So yeah, race would have been a great topic for Along Those Lines, but I was afraid of it. Why? Because I don't know it well enough. Those long years examining sex and religion left me confident that I could articulate ideas and experiences different from my own, but the sad fact is that I never had those experiences where race is concerned. My schools were integrated, sure--though in North Carolina, they hadn't been for all that long when I started--and my basketball teams were as well. But even with those facts, I never had a lot of close black friends growing up; maybe that was due to racism when it came to tracking students into academic classes, or maybe it was just me, not bothering to seek out people who didn't look like me, or maybe it was that Chapel Hill High's theater department was lily-white until the last months of my senior year, when we put on The Wiz and brought a number of talented black students into the fold for at least one show.

But by then, it was really too late. Social circles that had been established for years weren't much altered by that one play, and when I got to college, the social circles there were largely white ones as well, and that's kind of how it's been ever since. I've had plenty of black classmates and colleagues and friends, but I haven't been close enough to them to be the beneficiary of deep, detailed conversations about race. And despite twenty-plus years of teaching, coaching, and directing black students, not to mention serving as faculty advisor to several, the flow of information in a teacher-student relationship is always heavier from the former to the latter than vice-versa. Basically, if I were to write about race in ATL, that section's foundation would be far, far less solid than those of the sex and religion chapters.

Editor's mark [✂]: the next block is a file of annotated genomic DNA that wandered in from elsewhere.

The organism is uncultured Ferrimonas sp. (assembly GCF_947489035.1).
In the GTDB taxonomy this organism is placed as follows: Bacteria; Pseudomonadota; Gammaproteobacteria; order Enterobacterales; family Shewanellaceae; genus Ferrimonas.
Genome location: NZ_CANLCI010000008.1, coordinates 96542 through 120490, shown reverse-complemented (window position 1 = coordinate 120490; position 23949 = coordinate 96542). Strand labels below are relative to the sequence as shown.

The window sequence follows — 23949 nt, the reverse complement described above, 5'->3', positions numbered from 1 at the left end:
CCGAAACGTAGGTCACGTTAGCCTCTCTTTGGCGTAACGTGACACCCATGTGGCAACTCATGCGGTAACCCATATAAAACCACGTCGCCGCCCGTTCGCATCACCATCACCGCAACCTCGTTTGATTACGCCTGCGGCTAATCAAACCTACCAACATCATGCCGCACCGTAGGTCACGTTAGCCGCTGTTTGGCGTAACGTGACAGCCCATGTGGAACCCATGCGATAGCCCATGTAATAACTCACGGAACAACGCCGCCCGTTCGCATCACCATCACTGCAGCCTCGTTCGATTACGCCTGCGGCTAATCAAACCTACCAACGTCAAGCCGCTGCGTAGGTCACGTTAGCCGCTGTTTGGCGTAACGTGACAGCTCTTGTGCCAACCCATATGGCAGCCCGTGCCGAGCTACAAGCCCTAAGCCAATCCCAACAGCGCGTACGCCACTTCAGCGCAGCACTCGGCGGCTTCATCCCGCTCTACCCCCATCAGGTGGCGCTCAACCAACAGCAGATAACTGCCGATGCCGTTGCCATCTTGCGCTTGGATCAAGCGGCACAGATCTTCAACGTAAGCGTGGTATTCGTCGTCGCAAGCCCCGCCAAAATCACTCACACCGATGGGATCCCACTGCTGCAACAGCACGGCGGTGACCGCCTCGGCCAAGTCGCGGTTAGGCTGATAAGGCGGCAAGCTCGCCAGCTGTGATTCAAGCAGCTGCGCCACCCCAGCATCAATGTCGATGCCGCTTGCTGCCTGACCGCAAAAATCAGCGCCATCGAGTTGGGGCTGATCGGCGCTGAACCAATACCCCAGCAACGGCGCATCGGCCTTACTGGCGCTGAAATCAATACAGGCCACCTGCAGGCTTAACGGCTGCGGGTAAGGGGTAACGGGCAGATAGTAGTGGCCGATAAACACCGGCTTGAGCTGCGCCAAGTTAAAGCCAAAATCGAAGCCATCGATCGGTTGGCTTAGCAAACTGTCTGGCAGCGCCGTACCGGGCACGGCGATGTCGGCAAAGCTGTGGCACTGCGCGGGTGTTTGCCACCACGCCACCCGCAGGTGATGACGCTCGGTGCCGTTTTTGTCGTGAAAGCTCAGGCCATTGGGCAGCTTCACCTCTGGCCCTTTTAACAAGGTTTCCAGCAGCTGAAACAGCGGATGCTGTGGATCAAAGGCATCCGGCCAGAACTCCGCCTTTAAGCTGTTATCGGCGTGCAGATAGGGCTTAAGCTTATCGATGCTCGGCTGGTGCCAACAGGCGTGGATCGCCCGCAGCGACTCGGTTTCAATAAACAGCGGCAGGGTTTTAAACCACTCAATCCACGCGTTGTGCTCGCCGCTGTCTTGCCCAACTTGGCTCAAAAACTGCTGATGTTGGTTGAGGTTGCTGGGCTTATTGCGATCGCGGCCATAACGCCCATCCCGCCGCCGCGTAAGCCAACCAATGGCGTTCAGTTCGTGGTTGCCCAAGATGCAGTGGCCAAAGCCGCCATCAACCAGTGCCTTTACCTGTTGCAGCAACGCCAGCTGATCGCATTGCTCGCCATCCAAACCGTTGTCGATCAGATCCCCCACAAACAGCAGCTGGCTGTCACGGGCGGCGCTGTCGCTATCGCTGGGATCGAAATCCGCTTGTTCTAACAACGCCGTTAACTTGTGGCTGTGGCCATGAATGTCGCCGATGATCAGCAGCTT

But that wasn't my only fear. There was also Coates.

I don't recall the exact timing of my discovery--maybe 2008? 2009? All I know is that when I first came across Ta-Nehisi Coates' writing, he was guest-blogging at Andrew Sullivan's Daily Dish. I appreciated his undisguised nerdery, but I also loved his unflinching willingness to examine an idea, even one where he felt ignorant about the topic. Soon after that, he started his own blog at The Atlantic magazine's site, and something really weird happened: I found myself in long, detailed conversations (and not a few short, goofy ones) about subject ranging from comics to politics to science fiction to music to food to, yes, race. The comments there were closely moderated by Coates, who took an active role in most of the conversations, and by virtue of exposure to the gaggle of contributors there, I began to realize just how little I really knew about race in America.